This article is part of a series focused on bringing you insights from experienced and successful professionals about what they’ve learned and how they are adapting to the current business climate.
President of DMBA Consulting
Chief Operating Officer, ALPFA Institute
V Porfano: What characteristics, skills or abilities have you developed that help make you successful as a leader?
SS: Over the course of my career, and especially as a leader, I have found that there are three things I’ve relied on IQ (Intelligence Quotient), EQ (Emotional Quotient), and XQ (Execution Quotient). Developing IQ has enabled me to develop thought leadership by acquiring intellectual resources and expanding my competence. Leaders who are experts in their field or industry can bring that knowledge to bear in how they craft the vision and strategy for their teams. In each role I have had, I have taken the time to listen and learn, and build my body of knowledge in the industries I have worked. Leaders who command respect from their teams have built up breadth and depth of expertise, and they will always have an edge. Developing EQ has enabled me to build people leadership through cultivating relationships and demonstrating character. It is manifest in how you treat your employees, and results in the currency of trust. The way I have approached leadership has been to always be authentic, humble, balanced, and fair, and to stay true to who I am. Developing XQ leads to results leadership through the delivery of outstanding results and building capabilities such as motivating, inspiring, and executing. I have always believed that delivering results is a key part of who I am as a leader, and generates credibility. A good leader inspires his team to believe in the direction they are taking and motivates them to perform at high levels and to achieve great results.
V Porfano: Given that many corporations are now recovering from the economic meltdown, what leadership challenges are taking center stage today?
SS: On the thought leadership front, when times get tough, it’s very easy for leaders to become introspective. The right approach is to look outwards to your customers, competitors, and market. We must help our employees see the path and guide them using a clear vision, strategy, and communications. On many levels it’s also about leveraging good data and combining it with great leadership insight to see market opportunities others might miss On the people leadership front, it’s about attracting, retaining, and inspiring the best talent in a market that is very conducive to talent acquisition right now. You need to be able to create an environment that results in a great employee experience that enables employees to grow, flourish, and reach their full potential. On the results leadership front, companies need to deliver tangible and distinctive outcomes for customers and shareholders through superior customer experience and advocacy. The companies that win are those that are able to truly connect with customers and deliver a differentiated product or service.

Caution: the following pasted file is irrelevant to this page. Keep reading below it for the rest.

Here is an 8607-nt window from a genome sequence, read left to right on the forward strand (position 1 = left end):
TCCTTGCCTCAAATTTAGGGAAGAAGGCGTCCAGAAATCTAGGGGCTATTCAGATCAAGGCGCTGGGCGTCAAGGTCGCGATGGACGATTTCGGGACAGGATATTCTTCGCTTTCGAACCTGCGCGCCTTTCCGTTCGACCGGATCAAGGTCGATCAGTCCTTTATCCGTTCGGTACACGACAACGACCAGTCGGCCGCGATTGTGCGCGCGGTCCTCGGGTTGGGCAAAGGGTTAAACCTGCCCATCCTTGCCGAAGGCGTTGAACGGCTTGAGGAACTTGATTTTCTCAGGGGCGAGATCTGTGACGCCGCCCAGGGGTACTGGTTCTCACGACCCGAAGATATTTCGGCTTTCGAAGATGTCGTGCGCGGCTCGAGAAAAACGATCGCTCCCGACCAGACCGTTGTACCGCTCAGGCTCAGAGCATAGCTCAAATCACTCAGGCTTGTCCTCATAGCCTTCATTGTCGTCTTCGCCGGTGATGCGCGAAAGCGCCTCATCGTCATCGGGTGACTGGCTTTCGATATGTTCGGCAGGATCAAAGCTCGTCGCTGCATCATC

V Porfano: What experiences in your career best positioned or prepared you for a global leadership role?
SS: I’ve worked in telecommunications, consulting, healthcare, academia, and financial services. I’ve even worked as a cab driver in New York City. I think there are three distinct roles that have enhanced my career and made me a better leader. Strategy and analysis roles have required me to think through how to maximize value for the business, and identify hidden value pockets in the sea of market data, which has improved my thought leadership because of the market insight I’ve gained. Large-team management roles have required me to lead and interact with different people from different backgrounds, and influence them to act in a way that leverages their skills and talents the best and benefits the business. These types of roles have built my people leadership skills. P&L roles that come with accountability to deliver on clear revenue, expense, income, and customer satisfaction targets in a balanced, consistent fashion quarter after quarter have helped me develop results leadership skills.
V Porfano: Did you take risks in your career? If so, what type of risks and how did they prepare you for the unexpected?
SS: I’ve had to develop and execute strategies that run counter to conventional wisdom, but exploit value pockets in the market based on rigorous analysis and judgment. You have to take a certain amount of calculated risk and go where no one has gone before. You may not know what you’ll find, but you’ll often be the first one to market. I have also taken people leadership risks. I have had to step out of my comfort zone on a number of occasions and open up to my employees. I believe in being as authentic and genuine as possible and in general I think people really appreciate that. I’ve told stories of how I’ve failed and about what I’ve learned from the experience. Being vulnerable and open takes courage, but it pays dividends in your ability to connect with people and lead. I have also taken results leadership risks. I’ve stepped out into the unknown and signed up for seemingly unachievable goals. I love the challenge of doing what seems to be impossible. I’ve then had to dig deep and do everything I can to get my team to achieve the goals set. Getting your team energized in a positive way around audacious goals is what we’re paid to do as leaders.
Articles in the Experiences And Insights Series
- Experiences And Insights From Sami Miettinen
- Experiences And Insights from Cynthia Young
- Experiences And Insights from Suri Surinder
- Experiences And Insights From Cedric Thurman
- Experiences And Insights From Clara Wong
- Experiences And Insights From Mariano Legaz
Updated 2/10/2013: Added Suri Surinder’s photo.